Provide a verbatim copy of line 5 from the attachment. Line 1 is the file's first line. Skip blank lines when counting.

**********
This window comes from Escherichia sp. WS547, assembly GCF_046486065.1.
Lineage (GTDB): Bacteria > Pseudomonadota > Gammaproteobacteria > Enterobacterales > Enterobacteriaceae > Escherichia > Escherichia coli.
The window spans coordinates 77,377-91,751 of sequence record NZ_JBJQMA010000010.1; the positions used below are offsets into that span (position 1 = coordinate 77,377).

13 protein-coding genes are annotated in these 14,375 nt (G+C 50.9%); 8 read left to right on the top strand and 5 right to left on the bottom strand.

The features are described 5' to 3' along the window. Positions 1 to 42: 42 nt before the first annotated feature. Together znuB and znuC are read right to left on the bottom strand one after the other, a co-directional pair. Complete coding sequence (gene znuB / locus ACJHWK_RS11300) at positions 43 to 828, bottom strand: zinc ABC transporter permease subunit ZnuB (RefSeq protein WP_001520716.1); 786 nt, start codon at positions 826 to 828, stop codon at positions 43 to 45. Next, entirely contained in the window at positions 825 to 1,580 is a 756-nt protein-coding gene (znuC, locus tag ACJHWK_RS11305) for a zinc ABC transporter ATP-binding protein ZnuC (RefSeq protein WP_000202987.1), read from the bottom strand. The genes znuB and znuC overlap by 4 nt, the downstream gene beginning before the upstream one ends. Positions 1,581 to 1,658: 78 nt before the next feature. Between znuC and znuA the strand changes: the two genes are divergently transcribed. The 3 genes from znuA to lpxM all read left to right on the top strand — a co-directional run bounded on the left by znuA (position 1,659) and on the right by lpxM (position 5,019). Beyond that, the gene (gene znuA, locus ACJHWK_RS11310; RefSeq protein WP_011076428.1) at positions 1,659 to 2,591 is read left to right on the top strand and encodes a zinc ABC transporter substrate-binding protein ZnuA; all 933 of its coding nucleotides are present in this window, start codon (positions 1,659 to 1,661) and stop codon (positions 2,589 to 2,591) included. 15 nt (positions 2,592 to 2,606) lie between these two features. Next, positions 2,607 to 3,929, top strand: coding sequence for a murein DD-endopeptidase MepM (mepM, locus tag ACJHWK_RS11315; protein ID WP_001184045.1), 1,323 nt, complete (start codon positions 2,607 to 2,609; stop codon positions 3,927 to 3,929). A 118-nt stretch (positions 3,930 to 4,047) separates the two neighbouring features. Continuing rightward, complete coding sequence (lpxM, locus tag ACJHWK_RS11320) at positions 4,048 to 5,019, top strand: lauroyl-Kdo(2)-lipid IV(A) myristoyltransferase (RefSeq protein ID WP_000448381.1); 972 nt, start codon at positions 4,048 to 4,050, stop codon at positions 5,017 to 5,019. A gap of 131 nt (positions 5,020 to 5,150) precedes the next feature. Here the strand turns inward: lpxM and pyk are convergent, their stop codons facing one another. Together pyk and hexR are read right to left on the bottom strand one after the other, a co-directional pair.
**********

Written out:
The features are described 5' to 3' along the window. Positions 1 to 42: 42 nt before the first annotated feature. Together znuB and znuC are read right to left on the bottom strand one after the other, a co-directional pair. Complete coding sequence (gene znuB / locus ACJHWK_RS11300) at positions 43 to 828, bottom strand: zinc ABC transporter permease subunit ZnuB (RefSeq protein WP_001520716.1); 786 nt, start codon at positions 826 to 828, stop codon at positions 43 to 45. Next, entirely contained in the window at positions 825 to 1,580 is a 756-nt protein-coding gene (znuC, locus tag ACJHWK_RS11305) for a zinc ABC transporter ATP-binding protein ZnuC (RefSeq protein WP_000202987.1), read from the bottom strand. The genes znuB and znuC overlap by 4 nt, the downstream gene beginning before the upstream one ends. Positions 1,581 to 1,658: 78 nt before the next feature. Between znuC and znuA the strand changes: the two genes are divergently transcribed. The 3 genes from znuA to lpxM all read left to right on the top strand — a co-directional run bounded on the left by znuA (position 1,659) and on the right by lpxM (position 5,019). Beyond that, the gene (gene znuA, locus ACJHWK_RS11310; RefSeq protein WP_011076428.1) at positions 1,659 to 2,591 is read left to right on the top strand and encodes a zinc ABC transporter substrate-binding protein ZnuA; all 933 of its coding nucleotides are present in this window, start codon (positions 1,659 to 1,661) and stop codon (positions 2,589 to 2,591) included. 15 nt (positions 2,592 to 2,606) lie between these two features. Next, positions 2,607 to 3,929, top strand: coding sequence for a murein DD-endopeptidase MepM (mepM, locus tag ACJHWK_RS11315; protein ID WP_001184045.1), 1,323 nt, complete (start codon positions 2,607 to 2,609; stop codon positions 3,927 to 3,929). A 118-nt stretch (positions 3,930 to 4,047) separates the two neighbouring features. Continuing rightward, complete coding sequence (lpxM, locus tag ACJHWK_RS11320) at positions 4,048 to 5,019, top strand: lauroyl-Kdo(2)-lipid IV(A) myristoyltransferase (RefSeq protein ID WP_000448381.1); 972 nt, start codon at positions 4,048 to 4,050, stop codon at positions 5,017 to 5,019. A gap of 131 nt (positions 5,020 to 5,150) precedes the next feature. Here the strand turns inward: lpxM and pyk are convergent, their stop codons facing one another. Together pyk and hexR are read right to left on the bottom strand one after the other, a co-directional pair.